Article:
There's nothing like falling leaves to make us stop and contemplate the coming changes of our lives. Bidding our withered, weathered summer plants "adieu" can feel somber, but the bright hues of autumn always pop up to offer consolation. Today's Growing on the High Plains waxes poetic on our sometimes fleeting seasons across this region. As we prepare for fiery fall colors on our often treeless landscapes, it's remarkable to reconize what our climate offers (and what that can bring). 

If you're feeling like you need some top-notch poetry in your life right now, mark your calendar for TONIGHT. As WT kicks off the Dorothy Patterson Poetry Series, they are featuring a treasure of the Texas Panhandle: writer, educator, and all-around rad dude, Seth Wieck. You can join the reading, which is ONLINE at 7 pm CT this evening via Zoom. To get the link, email Dr. Eric Meljac here and he'll send it straight away. A big thanks to Seth for his time, and see below for the text of the poem he read today on High Plains Morning. If you'd like to hear the full interview, click the link below.


It's been a LONG time coming, but it's finally here: the lecture presented by WTAMU's Center for the Study of the American West by Dr. José Limón.

Today's Growing on the High Plains might feel ready for Halloween as we discuss the ominous "assassin bug." Despite their moniker, rest assured that you'd actually WANT to see these predatory friends in your garden. But no matter where your garden is right now, given our recent winter weather, be grateful for the many insect friends you've hosted this season...and don't worry: they'll be back next year!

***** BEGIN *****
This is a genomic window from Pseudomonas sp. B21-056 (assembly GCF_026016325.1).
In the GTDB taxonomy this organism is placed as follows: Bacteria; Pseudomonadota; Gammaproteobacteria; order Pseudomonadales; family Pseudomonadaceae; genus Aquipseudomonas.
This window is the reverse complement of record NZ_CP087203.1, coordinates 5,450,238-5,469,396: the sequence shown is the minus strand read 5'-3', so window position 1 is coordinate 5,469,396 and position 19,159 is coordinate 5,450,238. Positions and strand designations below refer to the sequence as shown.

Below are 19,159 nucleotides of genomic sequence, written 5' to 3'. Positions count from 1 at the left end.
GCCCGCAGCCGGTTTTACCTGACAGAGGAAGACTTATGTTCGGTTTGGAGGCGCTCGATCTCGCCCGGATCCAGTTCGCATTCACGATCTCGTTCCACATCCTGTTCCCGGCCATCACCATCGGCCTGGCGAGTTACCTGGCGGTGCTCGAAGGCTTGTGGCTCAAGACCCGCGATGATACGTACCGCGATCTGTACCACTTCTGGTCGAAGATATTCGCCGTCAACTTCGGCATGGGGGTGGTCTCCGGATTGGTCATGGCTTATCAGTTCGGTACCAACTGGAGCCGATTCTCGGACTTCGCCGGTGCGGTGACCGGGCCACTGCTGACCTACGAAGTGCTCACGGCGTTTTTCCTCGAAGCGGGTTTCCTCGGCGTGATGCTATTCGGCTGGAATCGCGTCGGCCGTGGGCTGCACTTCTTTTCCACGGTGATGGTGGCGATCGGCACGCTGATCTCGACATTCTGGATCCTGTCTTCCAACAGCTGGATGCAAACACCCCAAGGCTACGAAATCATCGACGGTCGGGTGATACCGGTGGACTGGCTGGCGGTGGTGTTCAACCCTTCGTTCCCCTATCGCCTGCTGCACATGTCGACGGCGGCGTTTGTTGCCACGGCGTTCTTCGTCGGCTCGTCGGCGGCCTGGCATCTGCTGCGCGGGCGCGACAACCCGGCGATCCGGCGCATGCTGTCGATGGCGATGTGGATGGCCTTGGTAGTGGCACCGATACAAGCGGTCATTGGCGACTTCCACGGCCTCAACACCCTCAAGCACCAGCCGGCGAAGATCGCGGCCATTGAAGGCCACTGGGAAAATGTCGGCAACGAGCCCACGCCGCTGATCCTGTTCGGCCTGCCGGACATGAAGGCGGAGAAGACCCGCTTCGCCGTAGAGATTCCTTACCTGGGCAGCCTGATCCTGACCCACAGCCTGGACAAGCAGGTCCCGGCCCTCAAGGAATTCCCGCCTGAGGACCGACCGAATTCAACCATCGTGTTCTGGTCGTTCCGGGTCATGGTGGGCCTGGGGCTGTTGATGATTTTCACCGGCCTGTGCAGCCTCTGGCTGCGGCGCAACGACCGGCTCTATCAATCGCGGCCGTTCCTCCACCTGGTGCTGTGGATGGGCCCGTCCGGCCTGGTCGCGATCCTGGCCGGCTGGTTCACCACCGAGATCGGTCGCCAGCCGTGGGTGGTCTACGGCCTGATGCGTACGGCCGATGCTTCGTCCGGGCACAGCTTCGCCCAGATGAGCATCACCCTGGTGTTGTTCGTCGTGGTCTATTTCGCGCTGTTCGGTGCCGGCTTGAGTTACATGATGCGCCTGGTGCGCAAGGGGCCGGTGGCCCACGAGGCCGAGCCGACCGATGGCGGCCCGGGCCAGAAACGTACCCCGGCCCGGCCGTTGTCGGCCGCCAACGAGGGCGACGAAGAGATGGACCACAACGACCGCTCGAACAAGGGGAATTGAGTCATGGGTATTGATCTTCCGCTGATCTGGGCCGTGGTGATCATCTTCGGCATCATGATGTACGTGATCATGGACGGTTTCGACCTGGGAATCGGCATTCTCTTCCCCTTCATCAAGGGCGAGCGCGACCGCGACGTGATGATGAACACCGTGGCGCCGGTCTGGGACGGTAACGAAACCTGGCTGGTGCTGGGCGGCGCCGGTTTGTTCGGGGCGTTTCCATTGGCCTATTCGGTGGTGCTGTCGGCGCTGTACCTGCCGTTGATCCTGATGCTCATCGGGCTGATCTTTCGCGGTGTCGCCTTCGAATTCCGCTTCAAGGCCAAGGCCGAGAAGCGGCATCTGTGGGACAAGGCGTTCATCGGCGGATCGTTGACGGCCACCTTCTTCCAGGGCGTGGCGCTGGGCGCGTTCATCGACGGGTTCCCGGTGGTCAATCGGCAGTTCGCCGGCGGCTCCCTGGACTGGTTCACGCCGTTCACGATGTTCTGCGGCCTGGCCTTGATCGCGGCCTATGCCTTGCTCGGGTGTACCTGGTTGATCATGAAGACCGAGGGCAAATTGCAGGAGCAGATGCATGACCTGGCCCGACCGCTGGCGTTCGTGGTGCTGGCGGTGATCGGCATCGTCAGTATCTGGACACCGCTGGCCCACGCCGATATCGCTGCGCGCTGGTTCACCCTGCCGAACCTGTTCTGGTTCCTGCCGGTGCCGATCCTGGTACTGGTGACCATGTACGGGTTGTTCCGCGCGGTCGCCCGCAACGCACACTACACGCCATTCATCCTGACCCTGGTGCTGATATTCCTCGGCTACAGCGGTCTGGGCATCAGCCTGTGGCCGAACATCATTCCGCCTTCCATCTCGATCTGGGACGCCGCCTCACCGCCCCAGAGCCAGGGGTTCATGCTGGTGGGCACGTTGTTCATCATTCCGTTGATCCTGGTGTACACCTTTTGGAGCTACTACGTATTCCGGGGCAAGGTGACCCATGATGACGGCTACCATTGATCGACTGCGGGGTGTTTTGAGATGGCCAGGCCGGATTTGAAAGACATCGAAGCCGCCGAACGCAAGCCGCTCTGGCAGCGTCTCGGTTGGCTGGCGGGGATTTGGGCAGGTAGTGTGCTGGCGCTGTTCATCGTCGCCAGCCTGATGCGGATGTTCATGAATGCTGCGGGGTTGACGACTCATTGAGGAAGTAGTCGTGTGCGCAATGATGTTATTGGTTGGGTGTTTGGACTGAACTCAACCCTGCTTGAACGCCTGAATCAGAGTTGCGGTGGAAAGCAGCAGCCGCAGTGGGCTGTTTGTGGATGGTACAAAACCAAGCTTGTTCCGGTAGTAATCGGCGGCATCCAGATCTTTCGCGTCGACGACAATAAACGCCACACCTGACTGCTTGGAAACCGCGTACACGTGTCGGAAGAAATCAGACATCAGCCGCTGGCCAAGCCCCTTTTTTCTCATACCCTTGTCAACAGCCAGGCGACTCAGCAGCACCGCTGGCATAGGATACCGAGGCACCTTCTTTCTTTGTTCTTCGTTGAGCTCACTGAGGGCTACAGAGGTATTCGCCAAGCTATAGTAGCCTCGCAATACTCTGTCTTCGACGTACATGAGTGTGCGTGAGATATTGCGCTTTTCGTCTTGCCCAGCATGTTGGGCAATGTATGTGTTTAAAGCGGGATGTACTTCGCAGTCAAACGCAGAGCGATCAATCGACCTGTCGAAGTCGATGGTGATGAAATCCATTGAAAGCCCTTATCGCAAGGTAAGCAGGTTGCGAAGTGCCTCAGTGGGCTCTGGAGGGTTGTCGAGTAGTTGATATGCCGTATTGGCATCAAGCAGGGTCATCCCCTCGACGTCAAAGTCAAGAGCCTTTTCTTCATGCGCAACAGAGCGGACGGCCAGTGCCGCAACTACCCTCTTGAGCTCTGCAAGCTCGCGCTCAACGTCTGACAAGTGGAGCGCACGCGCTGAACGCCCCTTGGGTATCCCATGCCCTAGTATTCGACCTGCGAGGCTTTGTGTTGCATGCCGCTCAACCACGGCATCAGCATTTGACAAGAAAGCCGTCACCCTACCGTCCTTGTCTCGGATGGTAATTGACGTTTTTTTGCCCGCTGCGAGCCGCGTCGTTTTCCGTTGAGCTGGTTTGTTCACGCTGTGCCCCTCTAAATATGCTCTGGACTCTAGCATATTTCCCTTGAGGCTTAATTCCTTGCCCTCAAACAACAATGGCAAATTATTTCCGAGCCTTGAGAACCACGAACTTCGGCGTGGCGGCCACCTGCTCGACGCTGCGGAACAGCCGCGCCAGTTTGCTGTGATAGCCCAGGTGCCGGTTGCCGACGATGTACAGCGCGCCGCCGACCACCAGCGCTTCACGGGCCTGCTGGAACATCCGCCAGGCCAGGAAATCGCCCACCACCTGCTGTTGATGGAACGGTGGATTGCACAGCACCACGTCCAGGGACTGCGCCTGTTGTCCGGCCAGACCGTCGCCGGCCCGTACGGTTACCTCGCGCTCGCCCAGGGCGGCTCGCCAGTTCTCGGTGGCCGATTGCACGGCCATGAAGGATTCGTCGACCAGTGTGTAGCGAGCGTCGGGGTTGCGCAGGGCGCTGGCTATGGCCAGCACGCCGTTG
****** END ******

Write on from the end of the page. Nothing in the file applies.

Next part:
Thanks so much to Bradley Behrmann, the Director of the new WTAMU Theatre Department's performance of  The Theory of Relativity, a musical song cycle that's opening this Friday online. If you're brain is longing for some arts, culture, and live performance, this will be a welcome addition to your weekend plans. The show streams at 7:30 pm on Friday , Oct.

Now is a time of self-isolation to keep communities safe and healthy, so what better time to resurrect the reliable companionship of a pop-culture icon that embodies both a houseplant and a pet? That’s right: “ch-ch-ch-chia” plants are back in style. (Those who remember the iconic commercials surely have the jingle in their heads right now.

When life gets heavy, as it has been this year, turning to poetry can be a welcome catharsis, allowing us to view life through another's experience. For those of you yearning for some raw human connection, tonight will be a treat.